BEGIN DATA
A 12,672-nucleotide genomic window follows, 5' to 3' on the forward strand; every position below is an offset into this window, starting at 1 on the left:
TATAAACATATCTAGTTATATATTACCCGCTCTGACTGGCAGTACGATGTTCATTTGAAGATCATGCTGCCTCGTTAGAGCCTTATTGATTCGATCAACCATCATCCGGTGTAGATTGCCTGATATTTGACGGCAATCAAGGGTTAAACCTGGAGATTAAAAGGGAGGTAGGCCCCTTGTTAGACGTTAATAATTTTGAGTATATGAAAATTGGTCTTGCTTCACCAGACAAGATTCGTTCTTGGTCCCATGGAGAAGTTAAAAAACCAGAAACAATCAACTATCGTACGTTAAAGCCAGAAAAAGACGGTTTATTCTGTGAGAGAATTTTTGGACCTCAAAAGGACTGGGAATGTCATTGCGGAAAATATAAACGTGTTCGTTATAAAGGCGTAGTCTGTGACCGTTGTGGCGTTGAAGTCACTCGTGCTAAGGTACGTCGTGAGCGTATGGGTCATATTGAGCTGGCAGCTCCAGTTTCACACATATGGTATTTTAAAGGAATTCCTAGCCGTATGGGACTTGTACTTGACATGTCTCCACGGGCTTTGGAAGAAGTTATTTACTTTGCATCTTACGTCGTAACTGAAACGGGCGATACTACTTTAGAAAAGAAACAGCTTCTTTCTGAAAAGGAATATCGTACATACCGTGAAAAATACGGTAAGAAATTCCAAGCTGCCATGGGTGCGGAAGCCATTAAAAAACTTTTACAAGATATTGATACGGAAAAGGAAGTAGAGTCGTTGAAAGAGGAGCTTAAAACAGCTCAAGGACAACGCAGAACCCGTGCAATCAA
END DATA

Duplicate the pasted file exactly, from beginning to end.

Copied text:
A 12,672-nucleotide genomic window follows, 5' to 3' on the forward strand; every position below is an offset into this window, starting at 1 on the left:
TATAAACATATCTAGTTATATATTACCCGCTCTGACTGGCAGTACGATGTTCATTTGAAGATCATGCTGCCTCGTTAGAGCCTTATTGATTCGATCAACCATCATCCGGTGTAGATTGCCTGATATTTGACGGCAATCAAGGGTTAAACCTGGAGATTAAAAGGGAGGTAGGCCCCTTGTTAGACGTTAATAATTTTGAGTATATGAAAATTGGTCTTGCTTCACCAGACAAGATTCGTTCTTGGTCCCATGGAGAAGTTAAAAAACCAGAAACAATCAACTATCGTACGTTAAAGCCAGAAAAAGACGGTTTATTCTGTGAGAGAATTTTTGGACCTCAAAAGGACTGGGAATGTCATTGCGGAAAATATAAACGTGTTCGTTATAAAGGCGTAGTCTGTGACCGTTGTGGCGTTGAAGTCACTCGTGCTAAGGTACGTCGTGAGCGTATGGGTCATATTGAGCTGGCAGCTCCAGTTTCACACATATGGTATTTTAAAGGAATTCCTAGCCGTATGGGACTTGTACTTGACATGTCTCCACGGGCTTTGGAAGAAGTTATTTACTTTGCATCTTACGTCGTAACTGAAACGGGCGATACTACTTTAGAAAAGAAACAGCTTCTTTCTGAAAAGGAATATCGTACATACCGTGAAAAATACGGTAAGAAATTCCAAGCTGCCATGGGTGCGGAAGCCATTAAAAAACTTTTACAAGATATTGATACGGAAAAGGAAGTAGAGTCGTTGAAAGAGGAGCTTAAAACAGCTCAAGGACAACGCAGAACCCGTGCAATCAA